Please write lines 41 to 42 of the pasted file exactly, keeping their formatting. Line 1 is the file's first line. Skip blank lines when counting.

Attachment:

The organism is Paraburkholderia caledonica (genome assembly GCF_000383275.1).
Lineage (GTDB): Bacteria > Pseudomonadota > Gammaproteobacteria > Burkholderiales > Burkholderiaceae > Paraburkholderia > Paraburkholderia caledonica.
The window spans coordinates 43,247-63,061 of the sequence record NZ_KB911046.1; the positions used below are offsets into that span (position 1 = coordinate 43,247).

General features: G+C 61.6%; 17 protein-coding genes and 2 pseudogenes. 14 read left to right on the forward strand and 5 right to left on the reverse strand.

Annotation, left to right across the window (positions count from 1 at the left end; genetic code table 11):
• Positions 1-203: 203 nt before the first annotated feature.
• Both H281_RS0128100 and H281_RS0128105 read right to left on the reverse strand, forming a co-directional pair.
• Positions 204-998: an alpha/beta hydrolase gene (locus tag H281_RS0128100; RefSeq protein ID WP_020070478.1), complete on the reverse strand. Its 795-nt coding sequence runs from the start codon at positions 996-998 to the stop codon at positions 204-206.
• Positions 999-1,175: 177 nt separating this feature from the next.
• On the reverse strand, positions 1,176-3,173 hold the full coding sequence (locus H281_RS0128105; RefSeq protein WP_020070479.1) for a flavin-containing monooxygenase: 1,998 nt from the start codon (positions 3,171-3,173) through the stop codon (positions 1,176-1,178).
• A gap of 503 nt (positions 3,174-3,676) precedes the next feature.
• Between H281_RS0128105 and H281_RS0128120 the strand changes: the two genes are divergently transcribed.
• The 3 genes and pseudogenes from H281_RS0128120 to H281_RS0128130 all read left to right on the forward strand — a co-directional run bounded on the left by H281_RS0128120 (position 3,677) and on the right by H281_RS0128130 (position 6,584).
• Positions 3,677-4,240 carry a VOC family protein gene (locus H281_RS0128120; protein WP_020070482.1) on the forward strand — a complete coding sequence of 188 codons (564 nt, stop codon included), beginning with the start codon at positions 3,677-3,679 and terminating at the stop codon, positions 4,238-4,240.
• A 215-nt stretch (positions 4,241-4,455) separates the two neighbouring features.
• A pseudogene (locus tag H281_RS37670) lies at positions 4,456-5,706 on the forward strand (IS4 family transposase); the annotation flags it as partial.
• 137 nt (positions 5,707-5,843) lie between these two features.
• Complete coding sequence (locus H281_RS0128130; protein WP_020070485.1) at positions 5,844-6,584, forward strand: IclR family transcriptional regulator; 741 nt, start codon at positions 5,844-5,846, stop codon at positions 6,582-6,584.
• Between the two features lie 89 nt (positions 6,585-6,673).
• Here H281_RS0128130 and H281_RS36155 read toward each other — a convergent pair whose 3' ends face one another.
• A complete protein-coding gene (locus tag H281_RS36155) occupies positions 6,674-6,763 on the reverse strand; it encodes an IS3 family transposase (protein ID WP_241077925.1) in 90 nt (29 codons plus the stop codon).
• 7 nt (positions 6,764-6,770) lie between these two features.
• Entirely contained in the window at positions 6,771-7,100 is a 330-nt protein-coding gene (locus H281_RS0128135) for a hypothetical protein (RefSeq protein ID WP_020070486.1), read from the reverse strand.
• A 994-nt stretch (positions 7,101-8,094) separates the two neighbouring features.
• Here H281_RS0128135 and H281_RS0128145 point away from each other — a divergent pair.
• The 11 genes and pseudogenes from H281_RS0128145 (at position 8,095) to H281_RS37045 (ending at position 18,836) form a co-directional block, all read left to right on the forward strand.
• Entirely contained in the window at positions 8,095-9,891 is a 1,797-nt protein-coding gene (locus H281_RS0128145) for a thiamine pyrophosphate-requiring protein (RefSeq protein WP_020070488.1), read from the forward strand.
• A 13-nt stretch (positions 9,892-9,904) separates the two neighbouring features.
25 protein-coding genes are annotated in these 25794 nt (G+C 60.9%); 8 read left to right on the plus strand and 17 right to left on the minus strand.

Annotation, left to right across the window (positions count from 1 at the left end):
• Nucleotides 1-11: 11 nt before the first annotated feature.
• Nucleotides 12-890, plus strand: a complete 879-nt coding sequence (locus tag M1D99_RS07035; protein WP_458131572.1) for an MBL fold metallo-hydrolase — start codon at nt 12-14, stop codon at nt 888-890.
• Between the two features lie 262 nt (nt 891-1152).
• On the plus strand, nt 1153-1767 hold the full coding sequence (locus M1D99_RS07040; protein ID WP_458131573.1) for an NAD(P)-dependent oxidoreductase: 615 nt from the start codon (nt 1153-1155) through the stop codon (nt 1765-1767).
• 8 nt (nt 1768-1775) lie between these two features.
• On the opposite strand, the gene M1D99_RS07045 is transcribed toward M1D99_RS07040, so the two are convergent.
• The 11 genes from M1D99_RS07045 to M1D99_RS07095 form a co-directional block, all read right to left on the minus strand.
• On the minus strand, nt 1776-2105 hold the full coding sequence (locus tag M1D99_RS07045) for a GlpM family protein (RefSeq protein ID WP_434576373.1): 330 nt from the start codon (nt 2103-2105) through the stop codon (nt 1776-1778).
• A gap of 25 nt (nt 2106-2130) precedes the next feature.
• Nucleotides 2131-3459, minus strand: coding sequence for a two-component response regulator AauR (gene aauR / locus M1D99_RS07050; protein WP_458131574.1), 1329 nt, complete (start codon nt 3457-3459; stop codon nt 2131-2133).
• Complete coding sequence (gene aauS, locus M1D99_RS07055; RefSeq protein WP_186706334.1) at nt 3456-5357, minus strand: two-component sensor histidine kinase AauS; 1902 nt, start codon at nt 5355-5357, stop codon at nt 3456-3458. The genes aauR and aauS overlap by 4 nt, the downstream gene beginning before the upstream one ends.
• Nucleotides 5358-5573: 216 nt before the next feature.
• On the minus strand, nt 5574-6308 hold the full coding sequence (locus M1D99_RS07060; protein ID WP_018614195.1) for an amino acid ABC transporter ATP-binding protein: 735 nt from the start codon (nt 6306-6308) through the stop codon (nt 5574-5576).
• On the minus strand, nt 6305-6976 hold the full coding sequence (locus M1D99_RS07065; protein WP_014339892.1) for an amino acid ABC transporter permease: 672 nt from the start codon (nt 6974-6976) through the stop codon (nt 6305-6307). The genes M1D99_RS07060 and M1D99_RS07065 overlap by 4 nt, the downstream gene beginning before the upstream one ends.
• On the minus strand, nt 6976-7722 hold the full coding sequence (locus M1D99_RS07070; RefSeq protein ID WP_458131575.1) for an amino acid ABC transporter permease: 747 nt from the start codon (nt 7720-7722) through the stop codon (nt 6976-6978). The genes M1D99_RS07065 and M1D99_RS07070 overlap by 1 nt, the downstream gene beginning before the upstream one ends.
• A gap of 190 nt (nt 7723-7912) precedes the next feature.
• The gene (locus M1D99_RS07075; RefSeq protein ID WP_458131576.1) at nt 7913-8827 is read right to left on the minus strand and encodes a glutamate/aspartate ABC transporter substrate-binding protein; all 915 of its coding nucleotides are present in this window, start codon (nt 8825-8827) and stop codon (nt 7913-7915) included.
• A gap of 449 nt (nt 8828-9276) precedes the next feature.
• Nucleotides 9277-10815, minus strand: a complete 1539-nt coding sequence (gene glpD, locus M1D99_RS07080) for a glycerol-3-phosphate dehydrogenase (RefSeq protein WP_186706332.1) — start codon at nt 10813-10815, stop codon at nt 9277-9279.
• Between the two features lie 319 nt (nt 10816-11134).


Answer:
• Complete coding sequence (gene aauS, locus M1D99_RS07055; RefSeq protein WP_186706334.1) at nt 3456-5357, minus strand: two-component sensor histidine kinase AauS; 1902 nt, start codon at nt 5355-5357, stop codon at nt 3456-3458. The genes aauR and aauS overlap by 4 nt, the downstream gene beginning before the upstream one ends.
• Nucleotides 5358-5573: 216 nt before the next feature.